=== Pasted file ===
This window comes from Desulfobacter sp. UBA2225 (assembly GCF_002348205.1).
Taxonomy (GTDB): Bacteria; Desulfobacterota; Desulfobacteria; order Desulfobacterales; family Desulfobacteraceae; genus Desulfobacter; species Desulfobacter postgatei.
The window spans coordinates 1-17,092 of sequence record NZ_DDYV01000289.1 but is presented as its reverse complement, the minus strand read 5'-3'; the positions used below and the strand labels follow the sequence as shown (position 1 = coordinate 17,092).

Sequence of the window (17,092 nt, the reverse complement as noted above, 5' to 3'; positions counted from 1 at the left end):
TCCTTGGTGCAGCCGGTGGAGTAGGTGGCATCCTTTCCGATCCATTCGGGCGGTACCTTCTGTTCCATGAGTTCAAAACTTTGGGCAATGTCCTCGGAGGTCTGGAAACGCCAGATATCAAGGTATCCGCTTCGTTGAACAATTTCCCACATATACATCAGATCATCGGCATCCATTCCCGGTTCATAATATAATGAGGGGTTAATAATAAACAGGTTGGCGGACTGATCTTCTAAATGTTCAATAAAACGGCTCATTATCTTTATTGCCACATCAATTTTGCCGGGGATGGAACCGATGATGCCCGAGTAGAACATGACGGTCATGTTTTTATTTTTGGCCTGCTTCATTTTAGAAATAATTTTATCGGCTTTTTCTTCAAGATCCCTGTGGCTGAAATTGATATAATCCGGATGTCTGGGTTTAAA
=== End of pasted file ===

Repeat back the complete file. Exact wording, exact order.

This window comes from Desulfobacter sp. UBA2225 (assembly GCF_002348205.1).
Taxonomy (GTDB): Bacteria; Desulfobacterota; Desulfobacteria; order Desulfobacterales; family Desulfobacteraceae; genus Desulfobacter; species Desulfobacter postgatei.
The window spans coordinates 1-17,092 of sequence record NZ_DDYV01000289.1 but is presented as its reverse complement, the minus strand read 5'-3'; the positions used below and the strand labels follow the sequence as shown (position 1 = coordinate 17,092).

Sequence of the window (17,092 nt, the reverse complement as noted above, 5' to 3'; positions counted from 1 at the left end):
TCCTTGGTGCAGCCGGTGGAGTAGGTGGCATCCTTTCCGATCCATTCGGGCGGTACCTTCTGTTCCATGAGTTCAAAACTTTGGGCAATGTCCTCGGAGGTCTGGAAACGCCAGATATCAAGGTATCCGCTTCGTTGAACAATTTCCCACATATACATCAGATCATCGGCATCCATTCCCGGTTCATAATATAATGAGGGGTTAATAATAAACAGGTTGGCGGACTGATCTTCTAAATGTTCAATAAAACGGCTCATTATCTTTATTGCCACATCAATTTTGCCGGGGATGGAACCGATGATGCCCGAGTAGAACATGACGGTCATGTTTTTATTTTTGGCCTGCTTCATTTTAGAAATAATTTTATCGGCTTTTTCTTCAAGATCCCTGTGGCTGAAATTGATATAATCCGGATGTCTGGGTTTAAA